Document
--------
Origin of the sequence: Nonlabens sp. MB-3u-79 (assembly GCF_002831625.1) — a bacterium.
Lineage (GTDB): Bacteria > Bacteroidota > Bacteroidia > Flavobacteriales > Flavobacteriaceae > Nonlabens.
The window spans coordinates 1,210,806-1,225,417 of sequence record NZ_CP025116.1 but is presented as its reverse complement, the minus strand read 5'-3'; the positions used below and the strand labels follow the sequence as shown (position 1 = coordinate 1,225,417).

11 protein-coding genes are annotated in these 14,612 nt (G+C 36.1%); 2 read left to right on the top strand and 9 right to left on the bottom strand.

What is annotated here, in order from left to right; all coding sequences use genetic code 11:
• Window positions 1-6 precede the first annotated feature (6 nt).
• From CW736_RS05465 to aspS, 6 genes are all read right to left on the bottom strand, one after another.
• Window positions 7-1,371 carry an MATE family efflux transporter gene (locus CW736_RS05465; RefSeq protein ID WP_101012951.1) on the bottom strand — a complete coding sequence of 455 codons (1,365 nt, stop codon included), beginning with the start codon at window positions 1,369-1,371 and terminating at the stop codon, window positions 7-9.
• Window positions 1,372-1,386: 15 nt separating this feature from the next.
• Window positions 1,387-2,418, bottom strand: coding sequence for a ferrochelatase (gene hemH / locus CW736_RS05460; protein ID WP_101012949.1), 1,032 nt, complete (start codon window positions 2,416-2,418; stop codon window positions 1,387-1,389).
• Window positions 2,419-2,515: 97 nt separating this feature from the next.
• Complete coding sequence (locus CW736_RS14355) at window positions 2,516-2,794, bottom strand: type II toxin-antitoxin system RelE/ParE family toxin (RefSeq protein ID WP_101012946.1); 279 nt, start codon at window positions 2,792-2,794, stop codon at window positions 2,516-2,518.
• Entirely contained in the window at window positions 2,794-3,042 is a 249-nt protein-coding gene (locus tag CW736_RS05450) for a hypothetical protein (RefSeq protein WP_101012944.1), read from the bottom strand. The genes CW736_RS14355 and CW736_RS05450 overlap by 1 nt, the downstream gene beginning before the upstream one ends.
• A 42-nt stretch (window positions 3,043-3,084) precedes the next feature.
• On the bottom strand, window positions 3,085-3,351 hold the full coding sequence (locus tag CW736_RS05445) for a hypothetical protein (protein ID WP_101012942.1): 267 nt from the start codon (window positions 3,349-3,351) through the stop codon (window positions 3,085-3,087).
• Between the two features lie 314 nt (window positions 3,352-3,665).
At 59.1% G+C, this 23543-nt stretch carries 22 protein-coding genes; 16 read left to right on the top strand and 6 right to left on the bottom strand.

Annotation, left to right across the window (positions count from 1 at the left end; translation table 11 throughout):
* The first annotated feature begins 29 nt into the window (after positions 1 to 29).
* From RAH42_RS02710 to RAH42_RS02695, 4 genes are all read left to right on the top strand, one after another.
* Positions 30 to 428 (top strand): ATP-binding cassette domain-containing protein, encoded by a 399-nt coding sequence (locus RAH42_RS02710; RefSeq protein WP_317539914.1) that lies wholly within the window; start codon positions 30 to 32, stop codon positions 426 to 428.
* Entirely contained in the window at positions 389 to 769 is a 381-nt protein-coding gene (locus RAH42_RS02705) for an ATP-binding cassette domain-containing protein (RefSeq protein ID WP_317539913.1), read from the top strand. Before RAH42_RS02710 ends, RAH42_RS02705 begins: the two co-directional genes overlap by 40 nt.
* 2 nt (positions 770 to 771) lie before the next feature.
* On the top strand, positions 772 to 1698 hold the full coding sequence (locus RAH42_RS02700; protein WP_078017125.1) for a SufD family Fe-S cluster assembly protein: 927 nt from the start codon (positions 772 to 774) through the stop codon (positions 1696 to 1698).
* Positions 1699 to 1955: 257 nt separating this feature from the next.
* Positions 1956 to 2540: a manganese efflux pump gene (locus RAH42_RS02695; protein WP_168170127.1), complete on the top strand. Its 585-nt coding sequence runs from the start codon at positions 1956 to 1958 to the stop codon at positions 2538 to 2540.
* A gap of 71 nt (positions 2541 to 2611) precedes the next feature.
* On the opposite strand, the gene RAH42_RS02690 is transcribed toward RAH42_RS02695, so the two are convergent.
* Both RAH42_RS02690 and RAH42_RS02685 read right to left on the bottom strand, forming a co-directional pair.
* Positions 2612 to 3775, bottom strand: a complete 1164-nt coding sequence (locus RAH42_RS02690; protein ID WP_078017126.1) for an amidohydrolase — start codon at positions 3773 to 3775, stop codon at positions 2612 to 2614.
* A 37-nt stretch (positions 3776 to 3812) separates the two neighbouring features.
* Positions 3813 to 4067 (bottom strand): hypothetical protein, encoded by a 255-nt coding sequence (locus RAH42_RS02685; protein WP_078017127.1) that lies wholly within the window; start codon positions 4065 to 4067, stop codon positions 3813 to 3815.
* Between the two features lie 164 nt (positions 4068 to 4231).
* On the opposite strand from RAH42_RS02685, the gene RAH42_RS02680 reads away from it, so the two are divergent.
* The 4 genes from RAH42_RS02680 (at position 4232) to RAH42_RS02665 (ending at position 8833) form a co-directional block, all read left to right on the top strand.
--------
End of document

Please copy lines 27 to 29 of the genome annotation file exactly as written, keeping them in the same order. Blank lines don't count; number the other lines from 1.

* A gap of 71 nt (positions 2541 to 2611) precedes the next feature.
* On the opposite strand, the gene RAH42_RS02690 is transcribed toward RAH42_RS02695, so the two are convergent.
* Both RAH42_RS02690 and RAH42_RS02685 read right to left on the bottom strand, forming a co-directional pair.